Stream: t-compiler/wg-mir-opt

Topic: SimplifyArmIdentity on matching layouts


Simon Vandel Sillesen (Jul 26 2020 at 11:26, on Zulip):

I am trying to resolve https://github.com/rust-lang/rust/blob/13f9aa190957b993a268fd4a046fce76ca8814ee/src/librustc_mir/transform/simplify_try.rs#L292 such that the optmization can run on code like this:

enum MyResult<T,E>{
    Ok(T),
    Err(E)
}

fn id(r: Result<u8, i32>) -> MyResult<u8, i32> {
    match r {
        Ok(x) => MyResult::Ok(x),
        Err(y) => MyResult::Err(y),
    }
}

My current progress is that I have changed the condition so that it checks if the layouts match. My problem arrives when trying to optimize the above test case.

encountered `Assign` statement with incompatible types:
left-hand side has type: MyResult<u8, i32>
right-hand side has type: std::result::Result<u8, i32>
  --> /home/simon/Documents/rust/src/test/mir-opt/simplify-arm-same-layout.rs:11:18
   |
11 |         Ok(x) => MyResult::Ok(x),
   |                  ^^^^^^^^^^^^^^^
   |
   = note: delayed at src/librustc_mir/transform/validate.rs:140:36

The layouts match, but the types don't. How would I align the types so the validater won't complain? I see a Cast RValue, but is that only for primitives/variant casting? Else, a call to transmute could work. But then the inliner has to then inline that call, which seems like a roundabout way of doing it.
Any other tricks?

oli (Jul 26 2020 at 11:35, on Zulip):

hmm... I've wanted type-ignorant assignments before... Maybe we should just have a flag on StatementKind::Assign that says whether the assignment is actually a transmute (we could even lower transmute calls to such assignments then!) cc @RalfJ @WG-mir-opt

RalfJ (Jul 27 2020 at 12:32, on Zulip):

I see this as a design decision we could have either way: do we want assignment to well-typed in MIR or not?

RalfJ (Jul 27 2020 at 12:33, on Zulip):

these optimizations provide a motivation for at least also having an untyped ("transmuting") assignment operation, though I cannot judge if the optimization will be useful enough to be worth that trouble. if yes, we could either say that all assignments are "transmuting" or we add a flag.

RalfJ (Jul 27 2020 at 12:34, on Zulip):

I am not entirely sure what benefit we would have from that flag though.

oli (Jul 27 2020 at 12:43, on Zulip):

RalfJ said:

I am not entirely sure what benefit we would have from that flag though.

mainly MIR simplicity, as we get rid of transmute calls in terminators, but since we don't have first class support for other intrinsics... Not sure how much sense that makes. I think at the rust all hands @eddyb and others talked about adding non-unwinding function calls as statements in MIR, maybe that would be a better approach for this, too

nagisa (Jul 27 2020 at 14:22, on Zulip):

extended basic blocks.

nagisa (Jul 27 2020 at 14:22, on Zulip):

https://github.com/rust-lang/rust/issues/39685

oli (Jul 27 2020 at 14:38, on Zulip):

thanks! Right, that was even more powerful

RalfJ (Jul 29 2020 at 16:30, on Zulip):

@oli

mainly MIR simplicity, as we get rid of transmute calls in terminators

I meant, what does the flag gain us compared to just allowing transmute on all assignments

oli (Jul 29 2020 at 16:31, on Zulip):

oh... no accidental introduction of transmuting assignments?

RalfJ (Jul 29 2020 at 16:32, on Zulip):

hm, maybe it helps as a safety net... not sure it's worth the effort though. but then, we already did all the work of implementing the check.^^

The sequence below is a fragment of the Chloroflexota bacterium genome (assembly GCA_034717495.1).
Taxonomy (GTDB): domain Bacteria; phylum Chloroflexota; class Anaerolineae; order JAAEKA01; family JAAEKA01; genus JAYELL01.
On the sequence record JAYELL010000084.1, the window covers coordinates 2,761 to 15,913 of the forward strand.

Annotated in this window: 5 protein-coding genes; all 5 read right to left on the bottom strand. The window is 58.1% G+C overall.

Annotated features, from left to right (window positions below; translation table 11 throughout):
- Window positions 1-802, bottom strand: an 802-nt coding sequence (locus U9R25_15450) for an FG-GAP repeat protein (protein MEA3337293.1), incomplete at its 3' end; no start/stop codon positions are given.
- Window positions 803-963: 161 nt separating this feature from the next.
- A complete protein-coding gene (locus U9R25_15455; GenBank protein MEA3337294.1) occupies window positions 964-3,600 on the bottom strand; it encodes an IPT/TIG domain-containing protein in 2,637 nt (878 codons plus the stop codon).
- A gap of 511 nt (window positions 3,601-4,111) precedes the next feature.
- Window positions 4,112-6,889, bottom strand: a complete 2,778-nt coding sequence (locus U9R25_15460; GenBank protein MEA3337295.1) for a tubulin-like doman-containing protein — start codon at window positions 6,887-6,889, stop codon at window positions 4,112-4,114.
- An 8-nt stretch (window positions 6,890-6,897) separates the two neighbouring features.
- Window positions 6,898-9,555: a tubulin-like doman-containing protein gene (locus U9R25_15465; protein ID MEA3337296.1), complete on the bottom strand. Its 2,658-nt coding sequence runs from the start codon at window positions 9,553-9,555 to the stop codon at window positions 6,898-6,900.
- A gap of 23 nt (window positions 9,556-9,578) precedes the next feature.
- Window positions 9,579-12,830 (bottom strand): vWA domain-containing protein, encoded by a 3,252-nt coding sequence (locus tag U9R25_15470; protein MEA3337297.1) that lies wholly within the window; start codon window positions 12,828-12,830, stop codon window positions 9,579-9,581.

oli (Jul 29 2020 at 16:34, on Zulip):

oh suddenly you think safety nets may not be worth the effort? Scalar::Bits { size, ..} cough cough :laughing:

oli (Jul 29 2020 at 16:35, on Zulip):

joking aside, Until we have a good argument to remove it, I think we should just keep it if it doesn't have any perf or memory regressions

oli (Jul 29 2020 at 16:35, on Zulip):

of course we need to be careful around StatementKind and increasing its size

bjorn3 (Jul 29 2020 at 16:35, on Zulip):

The no transmuting assignment assertion in cg_clif has saved me countless times.

RalfJ (Jul 31 2020 at 08:27, on Zulip):

oli said:

oh suddenly you think safety nets may not be worth the effort? Scalar::Bits { size, ..} cough cough :laughing:

fair, but that safety nat has proven to be effective at catching bugs. ;) the other one -- so far not, did it?

RalfJ (Jul 31 2020 at 08:28, on Zulip):

but it looks like it was useful for @bjorn3 so that's a good argument

RalfJ (Jul 31 2020 at 08:29, on Zulip):

@bjorn3 do you have your own check there and what does it look like? it turned out to be surprisingly non-trivial to properly check for this, see https://github.com/rust-lang/rust/blob/ac91673d895a0c578ed773e1280bdde8adb87b8c/src/librustc_mir/transform/validate.rs#L183

bjorn3 (Jul 31 2020 at 09:13, on Zulip):

This is the check I use: https://github.com/bjorn3/rustc_codegen_cranelift/blob/c5899526e4a6244ca200900e3f825c72e8ad5559/src/value_and_place.rs#L411-L462

Basically it matches on the type. If it is a kind that has late bound regions then those are erased and it recurses. Otherwise it asserts that the types are equal. All early bound lifetimes are already erased by fx.layout_of before that function is reached.

RalfJ (Aug 05 2020 at 15:58, on Zulip):

@bjorn3 okay so this should be functionally equivalent to https://github.com/rust-lang/rust/blob/ac91673d895a0c578ed773e1280bdde8adb87b8c/src/librustc_mir/transform/validate.rs#L41 ?

bjorn3 (Aug 05 2020 at 16:30, on Zulip):

@RalfJ Yes, except that it also ignores mutability of references. At least in the past casting from &mut T to &T could happen during assignments. I don't know if this is still true though.

Last update: Jan 22 2021 at 13:00UTC